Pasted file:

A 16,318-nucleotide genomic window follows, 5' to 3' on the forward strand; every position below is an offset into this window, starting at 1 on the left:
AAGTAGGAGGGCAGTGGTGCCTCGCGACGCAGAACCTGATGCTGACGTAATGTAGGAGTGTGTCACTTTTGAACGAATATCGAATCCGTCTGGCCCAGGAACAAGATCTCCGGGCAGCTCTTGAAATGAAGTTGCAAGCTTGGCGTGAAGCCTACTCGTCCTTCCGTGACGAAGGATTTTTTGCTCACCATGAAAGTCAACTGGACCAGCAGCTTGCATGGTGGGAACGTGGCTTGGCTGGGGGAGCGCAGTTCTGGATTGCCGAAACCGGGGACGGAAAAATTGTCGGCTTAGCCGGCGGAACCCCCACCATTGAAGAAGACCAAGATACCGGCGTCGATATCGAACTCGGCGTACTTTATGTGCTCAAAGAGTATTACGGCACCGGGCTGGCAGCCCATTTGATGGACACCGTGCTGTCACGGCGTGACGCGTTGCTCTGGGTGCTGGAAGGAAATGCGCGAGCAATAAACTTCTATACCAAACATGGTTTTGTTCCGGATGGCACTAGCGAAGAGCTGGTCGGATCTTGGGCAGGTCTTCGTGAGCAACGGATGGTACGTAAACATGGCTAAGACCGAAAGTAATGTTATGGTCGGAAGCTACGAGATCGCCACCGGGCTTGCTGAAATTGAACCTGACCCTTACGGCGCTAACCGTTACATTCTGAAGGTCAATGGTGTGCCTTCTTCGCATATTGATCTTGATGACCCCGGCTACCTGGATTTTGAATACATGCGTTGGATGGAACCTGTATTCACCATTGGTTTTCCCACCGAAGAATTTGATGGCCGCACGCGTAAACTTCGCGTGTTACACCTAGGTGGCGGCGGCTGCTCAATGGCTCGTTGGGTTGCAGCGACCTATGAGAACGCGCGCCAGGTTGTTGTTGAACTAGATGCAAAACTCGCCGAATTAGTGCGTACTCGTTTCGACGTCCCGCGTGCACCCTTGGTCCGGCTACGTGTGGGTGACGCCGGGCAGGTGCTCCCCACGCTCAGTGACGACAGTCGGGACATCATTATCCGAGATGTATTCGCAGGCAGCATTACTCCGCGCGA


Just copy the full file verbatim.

A 16,318-nucleotide genomic window follows, 5' to 3' on the forward strand; every position below is an offset into this window, starting at 1 on the left:
AAGTAGGAGGGCAGTGGTGCCTCGCGACGCAGAACCTGATGCTGACGTAATGTAGGAGTGTGTCACTTTTGAACGAATATCGAATCCGTCTGGCCCAGGAACAAGATCTCCGGGCAGCTCTTGAAATGAAGTTGCAAGCTTGGCGTGAAGCCTACTCGTCCTTCCGTGACGAAGGATTTTTTGCTCACCATGAAAGTCAACTGGACCAGCAGCTTGCATGGTGGGAACGTGGCTTGGCTGGGGGAGCGCAGTTCTGGATTGCCGAAACCGGGGACGGAAAAATTGTCGGCTTAGCCGGCGGAACCCCCACCATTGAAGAAGACCAAGATACCGGCGTCGATATCGAACTCGGCGTACTTTATGTGCTCAAAGAGTATTACGGCACCGGGCTGGCAGCCCATTTGATGGACACCGTGCTGTCACGGCGTGACGCGTTGCTCTGGGTGCTGGAAGGAAATGCGCGAGCAATAAACTTCTATACCAAACATGGTTTTGTTCCGGATGGCACTAGCGAAGAGCTGGTCGGATCTTGGGCAGGTCTTCGTGAGCAACGGATGGTACGTAAACATGGCTAAGACCGAAAGTAATGTTATGGTCGGAAGCTACGAGATCGCCACCGGGCTTGCTGAAATTGAACCTGACCCTTACGGCGCTAACCGTTACATTCTGAAGGTCAATGGTGTGCCTTCTTCGCATATTGATCTTGATGACCCCGGCTACCTGGATTTTGAATACATGCGTTGGATGGAACCTGTATTCACCATTGGTTTTCCCACCGAAGAATTTGATGGCCGCACGCGTAAACTTCGCGTGTTACACCTAGGTGGCGGCGGCTGCTCAATGGCTCGTTGGGTTGCAGCGACCTATGAGAACGCGCGCCAGGTTGTTGTTGAACTAGATGCAAAACTCGCCGAATTAGTGCGTACTCGTTTCGACGTCCCGCGTGCACCCTTGGTCCGGCTACGTGTGGGTGACGCCGGGCAGGTGCTCCCCACGCTCAGTGACGACAGTCGGGACATCATTATCCGAGATGTATTCGCAGGCAGCATTACTCCGCGCGA